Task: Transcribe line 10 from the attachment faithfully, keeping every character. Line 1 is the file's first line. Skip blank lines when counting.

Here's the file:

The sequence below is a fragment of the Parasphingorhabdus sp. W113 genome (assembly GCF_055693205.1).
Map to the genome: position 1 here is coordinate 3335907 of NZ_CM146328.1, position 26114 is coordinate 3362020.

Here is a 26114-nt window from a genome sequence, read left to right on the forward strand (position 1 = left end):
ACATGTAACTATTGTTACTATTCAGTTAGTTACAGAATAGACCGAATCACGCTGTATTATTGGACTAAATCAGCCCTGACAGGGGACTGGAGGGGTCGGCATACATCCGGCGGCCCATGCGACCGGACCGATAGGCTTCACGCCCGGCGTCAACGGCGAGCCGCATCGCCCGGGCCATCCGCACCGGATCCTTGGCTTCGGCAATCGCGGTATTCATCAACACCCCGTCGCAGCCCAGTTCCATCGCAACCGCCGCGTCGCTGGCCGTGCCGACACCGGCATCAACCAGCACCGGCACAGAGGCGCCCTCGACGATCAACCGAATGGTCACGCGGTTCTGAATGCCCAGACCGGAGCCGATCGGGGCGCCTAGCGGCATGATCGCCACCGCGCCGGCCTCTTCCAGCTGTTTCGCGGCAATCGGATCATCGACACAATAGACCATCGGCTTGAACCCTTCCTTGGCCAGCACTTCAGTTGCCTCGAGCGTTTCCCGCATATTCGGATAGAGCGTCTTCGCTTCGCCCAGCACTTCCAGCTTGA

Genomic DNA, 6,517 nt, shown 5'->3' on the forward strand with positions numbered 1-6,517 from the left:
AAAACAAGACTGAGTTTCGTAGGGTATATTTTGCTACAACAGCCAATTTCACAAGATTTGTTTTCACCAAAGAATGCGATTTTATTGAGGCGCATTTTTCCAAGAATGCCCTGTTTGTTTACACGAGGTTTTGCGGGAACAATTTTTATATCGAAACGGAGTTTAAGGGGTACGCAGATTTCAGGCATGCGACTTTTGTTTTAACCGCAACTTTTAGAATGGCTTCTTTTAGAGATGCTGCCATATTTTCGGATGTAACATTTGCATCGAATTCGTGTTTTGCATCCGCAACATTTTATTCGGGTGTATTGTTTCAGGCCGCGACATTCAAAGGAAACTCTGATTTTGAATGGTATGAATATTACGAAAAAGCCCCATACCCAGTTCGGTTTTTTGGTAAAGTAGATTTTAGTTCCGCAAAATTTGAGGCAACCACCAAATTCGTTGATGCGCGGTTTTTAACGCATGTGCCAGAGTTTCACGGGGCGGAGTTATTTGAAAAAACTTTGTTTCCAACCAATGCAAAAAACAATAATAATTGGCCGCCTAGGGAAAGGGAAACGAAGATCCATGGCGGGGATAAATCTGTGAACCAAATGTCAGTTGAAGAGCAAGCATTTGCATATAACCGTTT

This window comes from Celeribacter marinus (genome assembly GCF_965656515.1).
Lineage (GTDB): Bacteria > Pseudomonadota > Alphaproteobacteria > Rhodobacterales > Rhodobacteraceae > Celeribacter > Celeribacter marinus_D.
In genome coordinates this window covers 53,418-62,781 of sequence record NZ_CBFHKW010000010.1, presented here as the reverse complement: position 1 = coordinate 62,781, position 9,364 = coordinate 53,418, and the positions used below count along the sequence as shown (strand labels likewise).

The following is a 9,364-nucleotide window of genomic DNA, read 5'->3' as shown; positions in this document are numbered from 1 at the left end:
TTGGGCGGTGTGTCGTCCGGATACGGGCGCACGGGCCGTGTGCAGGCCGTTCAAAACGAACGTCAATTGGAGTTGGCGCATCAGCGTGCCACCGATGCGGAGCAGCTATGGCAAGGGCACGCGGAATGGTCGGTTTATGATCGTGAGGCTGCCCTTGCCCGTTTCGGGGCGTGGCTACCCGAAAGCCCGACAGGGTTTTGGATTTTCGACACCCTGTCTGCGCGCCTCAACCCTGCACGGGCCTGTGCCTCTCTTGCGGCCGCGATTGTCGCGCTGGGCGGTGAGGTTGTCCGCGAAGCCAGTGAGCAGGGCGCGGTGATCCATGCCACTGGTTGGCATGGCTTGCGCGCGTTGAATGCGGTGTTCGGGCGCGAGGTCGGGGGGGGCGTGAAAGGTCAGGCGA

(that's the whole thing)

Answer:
The following is a 9,364-nucleotide window of genomic DNA, read 5'->3' as shown; positions in this document are numbered from 1 at the left end: